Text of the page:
development, accumulated costs to that point are written off immediately. 


















Each area of interest is limited to a size related to a known or probable mineral resource capable of supporting 


a mining operation. Projects are advanced to development status when it is expected that accumulated and 



future expenditure can be recouped through project development or sale.


















Expenditure relating to other expenses consists primarily of costs which provides benefit to the development 


of the Mine in general and is not specifically identifiable to a particular project. 


















Mining leases











The Group's mining leases are of sufficient duration (or convey a legal right to renew for sufficient duration) to


enable all reserves on the leased properties to be mined in accordance with current production schedules.






















































2.

SIGNIFICANT ACCOUNTING POLICIES (CONT'D)




















(d)

Amortisation and depreciation























Amortisation of deferred project expenditure is based on the estimated useful life of the asset to which the



expenditure relates.























Depreciation is provided at rates calculated to write off the cost of fixed assets to their residual value



value over their estimated useful lives as follows:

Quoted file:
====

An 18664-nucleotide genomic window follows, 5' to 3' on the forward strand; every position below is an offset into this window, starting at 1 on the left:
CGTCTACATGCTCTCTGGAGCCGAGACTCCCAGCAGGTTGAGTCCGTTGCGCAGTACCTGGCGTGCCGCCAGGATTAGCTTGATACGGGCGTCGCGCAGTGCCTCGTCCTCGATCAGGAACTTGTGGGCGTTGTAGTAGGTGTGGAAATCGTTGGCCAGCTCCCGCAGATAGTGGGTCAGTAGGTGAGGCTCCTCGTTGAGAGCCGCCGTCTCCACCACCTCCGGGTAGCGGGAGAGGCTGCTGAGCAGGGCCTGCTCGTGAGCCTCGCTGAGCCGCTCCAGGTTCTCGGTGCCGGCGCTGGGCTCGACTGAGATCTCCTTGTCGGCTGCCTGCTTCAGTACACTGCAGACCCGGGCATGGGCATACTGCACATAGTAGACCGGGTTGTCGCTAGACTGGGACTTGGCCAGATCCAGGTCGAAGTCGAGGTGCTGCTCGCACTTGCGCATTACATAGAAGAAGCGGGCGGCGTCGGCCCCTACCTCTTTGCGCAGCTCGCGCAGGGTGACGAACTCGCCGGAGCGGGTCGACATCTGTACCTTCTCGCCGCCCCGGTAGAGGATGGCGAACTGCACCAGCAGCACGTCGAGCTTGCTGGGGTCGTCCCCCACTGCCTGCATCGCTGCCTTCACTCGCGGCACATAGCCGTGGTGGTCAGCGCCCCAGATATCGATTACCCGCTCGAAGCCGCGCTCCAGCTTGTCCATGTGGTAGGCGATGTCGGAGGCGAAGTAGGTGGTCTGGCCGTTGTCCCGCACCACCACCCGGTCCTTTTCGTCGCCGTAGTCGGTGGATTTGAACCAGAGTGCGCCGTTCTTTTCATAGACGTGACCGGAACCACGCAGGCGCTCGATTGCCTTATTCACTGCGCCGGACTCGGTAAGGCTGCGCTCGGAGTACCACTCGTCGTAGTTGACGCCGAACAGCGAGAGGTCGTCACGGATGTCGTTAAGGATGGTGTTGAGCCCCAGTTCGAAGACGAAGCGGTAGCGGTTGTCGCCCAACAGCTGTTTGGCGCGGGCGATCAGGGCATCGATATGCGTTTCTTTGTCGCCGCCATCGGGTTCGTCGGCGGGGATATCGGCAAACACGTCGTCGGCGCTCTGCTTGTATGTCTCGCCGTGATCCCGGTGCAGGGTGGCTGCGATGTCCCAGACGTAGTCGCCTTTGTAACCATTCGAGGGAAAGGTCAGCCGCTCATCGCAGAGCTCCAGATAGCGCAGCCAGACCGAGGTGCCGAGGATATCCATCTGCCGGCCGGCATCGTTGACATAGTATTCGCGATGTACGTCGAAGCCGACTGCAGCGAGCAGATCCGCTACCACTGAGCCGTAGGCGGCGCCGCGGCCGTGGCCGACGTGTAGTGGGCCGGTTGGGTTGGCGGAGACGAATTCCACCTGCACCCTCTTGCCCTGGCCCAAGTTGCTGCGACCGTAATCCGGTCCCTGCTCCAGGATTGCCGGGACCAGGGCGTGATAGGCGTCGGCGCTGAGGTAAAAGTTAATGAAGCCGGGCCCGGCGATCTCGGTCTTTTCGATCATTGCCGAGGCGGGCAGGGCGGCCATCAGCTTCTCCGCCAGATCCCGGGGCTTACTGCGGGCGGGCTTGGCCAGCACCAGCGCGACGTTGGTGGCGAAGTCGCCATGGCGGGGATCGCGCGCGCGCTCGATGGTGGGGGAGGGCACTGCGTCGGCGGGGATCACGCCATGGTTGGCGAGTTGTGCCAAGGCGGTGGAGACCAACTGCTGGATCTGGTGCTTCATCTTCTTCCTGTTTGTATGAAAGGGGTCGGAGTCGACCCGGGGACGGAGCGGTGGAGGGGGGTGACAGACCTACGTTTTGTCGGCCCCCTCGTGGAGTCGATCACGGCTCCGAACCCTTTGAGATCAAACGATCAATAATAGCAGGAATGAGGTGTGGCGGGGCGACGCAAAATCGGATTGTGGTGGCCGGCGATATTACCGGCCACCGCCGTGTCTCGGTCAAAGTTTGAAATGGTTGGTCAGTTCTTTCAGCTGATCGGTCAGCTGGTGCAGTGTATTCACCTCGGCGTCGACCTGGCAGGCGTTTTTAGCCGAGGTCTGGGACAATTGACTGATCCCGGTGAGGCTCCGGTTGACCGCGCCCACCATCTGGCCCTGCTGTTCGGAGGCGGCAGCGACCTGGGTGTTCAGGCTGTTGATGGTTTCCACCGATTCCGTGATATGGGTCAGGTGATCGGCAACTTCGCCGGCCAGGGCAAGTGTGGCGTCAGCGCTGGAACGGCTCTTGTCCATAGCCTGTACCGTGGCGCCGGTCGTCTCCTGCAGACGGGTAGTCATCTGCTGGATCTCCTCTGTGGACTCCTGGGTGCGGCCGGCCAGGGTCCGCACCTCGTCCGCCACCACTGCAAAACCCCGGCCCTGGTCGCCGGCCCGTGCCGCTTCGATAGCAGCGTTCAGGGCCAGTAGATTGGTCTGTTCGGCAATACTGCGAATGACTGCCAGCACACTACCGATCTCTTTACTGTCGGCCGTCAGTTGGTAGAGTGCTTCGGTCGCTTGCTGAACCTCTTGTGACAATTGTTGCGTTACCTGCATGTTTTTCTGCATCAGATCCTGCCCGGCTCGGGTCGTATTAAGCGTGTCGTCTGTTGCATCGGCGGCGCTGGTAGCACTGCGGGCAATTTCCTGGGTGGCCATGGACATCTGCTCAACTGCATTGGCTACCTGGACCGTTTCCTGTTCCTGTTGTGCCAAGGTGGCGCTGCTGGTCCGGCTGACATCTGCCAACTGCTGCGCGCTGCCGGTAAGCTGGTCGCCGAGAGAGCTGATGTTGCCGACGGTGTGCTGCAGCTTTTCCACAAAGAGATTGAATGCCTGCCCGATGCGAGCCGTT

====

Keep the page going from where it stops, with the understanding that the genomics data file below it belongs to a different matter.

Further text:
Building


- 4%








Infrastructure


- 5%








Plant, machinery & equipment


- 5% to 20%








Vehicles


- 3 to 5 years








Mineral rights


- Based on the estimated life of reserves




Exploration, evaluation and mine development 

- Based on the estimated life on proven and




expenditure, and expenditure on mineral rights

  probable reserves


















Changes in estimates are accounted for over the estimated remaining economic life of the remaining 



commercial reserves of each project as applicable. 




















(e)

Intangible assets























(i)

Goodwill












Goodwill represents the excess of cost of acquisition over the Group's interest in the fair value 




of the net identifiable assets of the acquired subsidiaries at the date of acquisition.

















Goodwill on acquisitions of subsidiaries is included in intangible assets. Any net excess of the